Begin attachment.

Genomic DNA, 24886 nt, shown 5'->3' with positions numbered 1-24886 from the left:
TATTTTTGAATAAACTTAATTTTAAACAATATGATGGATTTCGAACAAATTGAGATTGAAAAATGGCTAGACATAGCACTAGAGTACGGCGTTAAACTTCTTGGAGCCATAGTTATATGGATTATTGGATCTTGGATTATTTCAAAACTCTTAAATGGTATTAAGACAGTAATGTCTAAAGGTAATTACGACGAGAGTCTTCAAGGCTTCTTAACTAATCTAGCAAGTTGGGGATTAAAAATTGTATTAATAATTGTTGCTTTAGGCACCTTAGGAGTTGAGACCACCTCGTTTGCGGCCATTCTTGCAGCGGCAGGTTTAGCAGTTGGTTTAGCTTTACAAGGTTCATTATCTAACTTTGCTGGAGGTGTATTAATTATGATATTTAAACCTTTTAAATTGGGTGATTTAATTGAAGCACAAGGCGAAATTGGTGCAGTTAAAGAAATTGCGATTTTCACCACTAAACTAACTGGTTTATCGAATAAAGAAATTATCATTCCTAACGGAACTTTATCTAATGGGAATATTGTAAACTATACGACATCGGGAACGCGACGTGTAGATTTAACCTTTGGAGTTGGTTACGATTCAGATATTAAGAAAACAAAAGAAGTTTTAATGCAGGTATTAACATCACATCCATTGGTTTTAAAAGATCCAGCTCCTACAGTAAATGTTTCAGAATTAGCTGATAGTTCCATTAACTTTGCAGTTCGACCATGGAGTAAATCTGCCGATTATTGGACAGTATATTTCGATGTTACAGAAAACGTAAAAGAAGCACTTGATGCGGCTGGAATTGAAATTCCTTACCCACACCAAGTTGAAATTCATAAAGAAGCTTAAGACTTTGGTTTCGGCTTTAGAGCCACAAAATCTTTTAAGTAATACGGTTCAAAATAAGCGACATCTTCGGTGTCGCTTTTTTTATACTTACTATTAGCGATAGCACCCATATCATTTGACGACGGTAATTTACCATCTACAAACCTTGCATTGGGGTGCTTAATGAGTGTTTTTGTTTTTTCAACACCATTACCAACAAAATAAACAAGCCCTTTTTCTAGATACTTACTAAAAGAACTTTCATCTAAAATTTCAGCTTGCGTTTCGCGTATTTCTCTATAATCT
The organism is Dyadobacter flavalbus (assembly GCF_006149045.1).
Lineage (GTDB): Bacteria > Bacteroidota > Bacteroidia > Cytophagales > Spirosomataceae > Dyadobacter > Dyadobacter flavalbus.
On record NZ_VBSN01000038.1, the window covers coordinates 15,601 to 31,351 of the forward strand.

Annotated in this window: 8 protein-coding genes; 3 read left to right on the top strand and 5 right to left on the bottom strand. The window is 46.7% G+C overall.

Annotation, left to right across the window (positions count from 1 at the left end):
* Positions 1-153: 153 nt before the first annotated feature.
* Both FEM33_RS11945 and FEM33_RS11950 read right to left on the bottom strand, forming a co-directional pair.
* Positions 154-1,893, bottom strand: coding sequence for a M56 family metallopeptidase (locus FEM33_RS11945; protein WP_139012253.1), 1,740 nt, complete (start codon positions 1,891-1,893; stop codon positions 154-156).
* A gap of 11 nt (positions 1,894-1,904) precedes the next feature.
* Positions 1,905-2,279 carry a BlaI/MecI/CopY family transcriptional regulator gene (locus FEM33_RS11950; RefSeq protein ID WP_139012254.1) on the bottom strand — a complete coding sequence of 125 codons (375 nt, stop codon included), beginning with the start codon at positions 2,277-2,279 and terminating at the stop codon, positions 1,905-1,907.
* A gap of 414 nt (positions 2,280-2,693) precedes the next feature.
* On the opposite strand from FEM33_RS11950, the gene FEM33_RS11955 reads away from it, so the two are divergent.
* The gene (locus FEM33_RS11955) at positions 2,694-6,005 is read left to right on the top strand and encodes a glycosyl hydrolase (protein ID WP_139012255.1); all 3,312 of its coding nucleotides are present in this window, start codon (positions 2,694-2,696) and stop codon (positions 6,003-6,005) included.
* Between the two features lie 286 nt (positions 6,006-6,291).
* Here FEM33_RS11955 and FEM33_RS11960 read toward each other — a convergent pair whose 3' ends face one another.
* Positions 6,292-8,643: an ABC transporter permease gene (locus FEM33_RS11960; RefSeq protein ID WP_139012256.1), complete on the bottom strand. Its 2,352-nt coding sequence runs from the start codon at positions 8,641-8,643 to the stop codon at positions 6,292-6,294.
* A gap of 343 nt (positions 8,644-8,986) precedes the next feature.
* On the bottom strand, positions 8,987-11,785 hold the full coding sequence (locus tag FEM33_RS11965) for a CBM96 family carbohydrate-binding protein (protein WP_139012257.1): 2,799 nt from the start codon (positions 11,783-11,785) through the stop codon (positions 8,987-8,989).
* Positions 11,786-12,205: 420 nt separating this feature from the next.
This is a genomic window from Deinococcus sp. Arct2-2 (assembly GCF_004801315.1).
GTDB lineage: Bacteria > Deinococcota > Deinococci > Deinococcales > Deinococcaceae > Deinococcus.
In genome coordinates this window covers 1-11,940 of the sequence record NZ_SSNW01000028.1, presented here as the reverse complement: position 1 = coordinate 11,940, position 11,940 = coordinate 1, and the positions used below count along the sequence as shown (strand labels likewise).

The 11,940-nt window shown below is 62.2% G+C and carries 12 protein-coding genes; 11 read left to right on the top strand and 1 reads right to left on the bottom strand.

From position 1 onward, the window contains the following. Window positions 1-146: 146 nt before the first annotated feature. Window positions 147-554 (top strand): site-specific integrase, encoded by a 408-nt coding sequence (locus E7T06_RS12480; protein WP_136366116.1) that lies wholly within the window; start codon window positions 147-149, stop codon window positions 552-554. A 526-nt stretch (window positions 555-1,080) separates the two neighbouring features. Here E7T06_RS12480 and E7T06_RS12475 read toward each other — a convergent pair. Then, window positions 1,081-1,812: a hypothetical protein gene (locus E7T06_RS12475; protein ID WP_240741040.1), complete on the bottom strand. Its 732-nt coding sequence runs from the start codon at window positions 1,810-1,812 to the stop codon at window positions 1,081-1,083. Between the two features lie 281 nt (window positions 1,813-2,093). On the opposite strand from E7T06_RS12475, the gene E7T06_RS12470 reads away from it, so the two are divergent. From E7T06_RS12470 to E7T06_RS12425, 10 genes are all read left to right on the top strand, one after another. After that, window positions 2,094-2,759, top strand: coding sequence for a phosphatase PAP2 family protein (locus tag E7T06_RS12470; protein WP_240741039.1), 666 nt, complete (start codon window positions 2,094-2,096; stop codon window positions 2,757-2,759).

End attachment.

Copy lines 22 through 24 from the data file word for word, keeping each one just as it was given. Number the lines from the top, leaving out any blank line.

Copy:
This is a genomic window from Deinococcus sp. Arct2-2 (assembly GCF_004801315.1).
GTDB lineage: Bacteria > Deinococcota > Deinococci > Deinococcales > Deinococcaceae > Deinococcus.
In genome coordinates this window covers 1-11,940 of the sequence record NZ_SSNW01000028.1, presented here as the reverse complement: position 1 = coordinate 11,940, position 11,940 = coordinate 1, and the positions used below count along the sequence as shown (strand labels likewise).